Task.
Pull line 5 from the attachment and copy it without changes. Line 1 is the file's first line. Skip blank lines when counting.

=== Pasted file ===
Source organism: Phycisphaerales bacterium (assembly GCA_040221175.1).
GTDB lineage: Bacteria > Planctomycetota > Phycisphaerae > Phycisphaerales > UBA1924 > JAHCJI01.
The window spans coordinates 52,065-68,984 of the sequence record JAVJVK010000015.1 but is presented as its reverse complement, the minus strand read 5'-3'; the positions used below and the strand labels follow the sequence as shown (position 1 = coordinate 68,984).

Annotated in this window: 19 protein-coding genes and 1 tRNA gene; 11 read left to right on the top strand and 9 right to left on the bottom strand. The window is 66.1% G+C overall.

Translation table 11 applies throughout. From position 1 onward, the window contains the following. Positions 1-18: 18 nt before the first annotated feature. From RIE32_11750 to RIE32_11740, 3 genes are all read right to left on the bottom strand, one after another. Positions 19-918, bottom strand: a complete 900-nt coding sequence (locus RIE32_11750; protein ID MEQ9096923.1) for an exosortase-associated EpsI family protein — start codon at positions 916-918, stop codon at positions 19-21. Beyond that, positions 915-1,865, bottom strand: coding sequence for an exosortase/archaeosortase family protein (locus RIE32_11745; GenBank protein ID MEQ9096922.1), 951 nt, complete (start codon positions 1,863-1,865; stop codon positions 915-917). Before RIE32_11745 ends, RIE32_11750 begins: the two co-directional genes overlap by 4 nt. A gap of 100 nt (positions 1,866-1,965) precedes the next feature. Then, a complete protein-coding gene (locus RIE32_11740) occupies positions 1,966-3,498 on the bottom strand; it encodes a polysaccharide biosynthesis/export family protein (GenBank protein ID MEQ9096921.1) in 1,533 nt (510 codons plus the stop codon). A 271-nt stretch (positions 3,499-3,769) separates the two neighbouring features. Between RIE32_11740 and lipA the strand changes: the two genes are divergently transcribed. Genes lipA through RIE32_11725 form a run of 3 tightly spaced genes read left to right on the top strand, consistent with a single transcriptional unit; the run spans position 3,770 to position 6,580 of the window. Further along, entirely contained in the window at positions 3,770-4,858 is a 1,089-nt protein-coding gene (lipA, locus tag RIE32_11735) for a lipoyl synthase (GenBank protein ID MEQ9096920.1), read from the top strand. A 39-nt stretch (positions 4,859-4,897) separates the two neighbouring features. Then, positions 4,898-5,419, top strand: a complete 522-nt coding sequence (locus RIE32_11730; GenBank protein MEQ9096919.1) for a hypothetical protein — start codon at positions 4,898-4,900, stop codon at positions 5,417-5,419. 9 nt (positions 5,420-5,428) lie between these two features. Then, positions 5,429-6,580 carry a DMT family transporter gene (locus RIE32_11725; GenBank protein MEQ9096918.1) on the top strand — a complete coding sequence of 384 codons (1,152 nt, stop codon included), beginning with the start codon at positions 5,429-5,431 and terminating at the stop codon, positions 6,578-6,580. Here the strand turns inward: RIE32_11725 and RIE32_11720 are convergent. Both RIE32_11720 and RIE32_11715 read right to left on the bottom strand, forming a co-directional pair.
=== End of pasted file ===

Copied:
Translation table 11 applies throughout. From position 1 onward, the window contains the following. Positions 1-18: 18 nt before the first annotated feature. From RIE32_11750 to RIE32_11740, 3 genes are all read right to left on the bottom strand, one after another. Positions 19-918, bottom strand: a complete 900-nt coding sequence (locus RIE32_11750; protein ID MEQ9096923.1) for an exosortase-associated EpsI family protein — start codon at positions 916-918, stop codon at positions 19-21. Beyond that, positions 915-1,865, bottom strand: coding sequence for an exosortase/archaeosortase family protein (locus RIE32_11745; GenBank protein ID MEQ9096922.1), 951 nt, complete (start codon positions 1,863-1,865; stop codon positions 915-917). Before RIE32_11745 ends, RIE32_11750 begins: the two co-directional genes overlap by 4 nt. A gap of 100 nt (positions 1,866-1,965) precedes the next feature. Then, a complete protein-coding gene (locus RIE32_11740) occupies positions 1,966-3,498 on the bottom strand; it encodes a polysaccharide biosynthesis/export family protein (GenBank protein ID MEQ9096921.1) in 1,533 nt (510 codons plus the stop codon). A 271-nt stretch (positions 3,499-3,769) separates the two neighbouring features. Between RIE32_11740 and lipA the strand changes: the two genes are divergently transcribed. Genes lipA through RIE32_11725 form a run of 3 tightly spaced genes read left to right on the top strand, consistent with a single transcriptional unit; the run spans position 3,770 to position 6,580 of the window. Further along, entirely contained in the window at positions 3,770-4,858 is a 1,089-nt protein-coding gene (lipA, locus tag RIE32_11735) for a lipoyl synthase (GenBank protein ID MEQ9096920.1), read from the top strand. A 39-nt stretch (positions 4,859-4,897) separates the two neighbouring features. Then, positions 4,898-5,419, top strand: a complete 522-nt coding sequence (locus RIE32_11730; GenBank protein MEQ9096919.1) for a hypothetical protein — start codon at positions 4,898-4,900, stop codon at positions 5,417-5,419. 9 nt (positions 5,420-5,428) lie between these two features. Then, positions 5,429-6,580 carry a DMT family transporter gene (locus RIE32_11725; GenBank protein MEQ9096918.1) on the top strand — a complete coding sequence of 384 codons (1,152 nt, stop codon included), beginning with the start codon at positions 5,429-5,431 and terminating at the stop codon, positions 6,578-6,580. Here the strand turns inward: RIE32_11725 and RIE32_11720 are convergent. Both RIE32_11720 and RIE32_11715 read right to left on the bottom strand, forming a co-directional pair.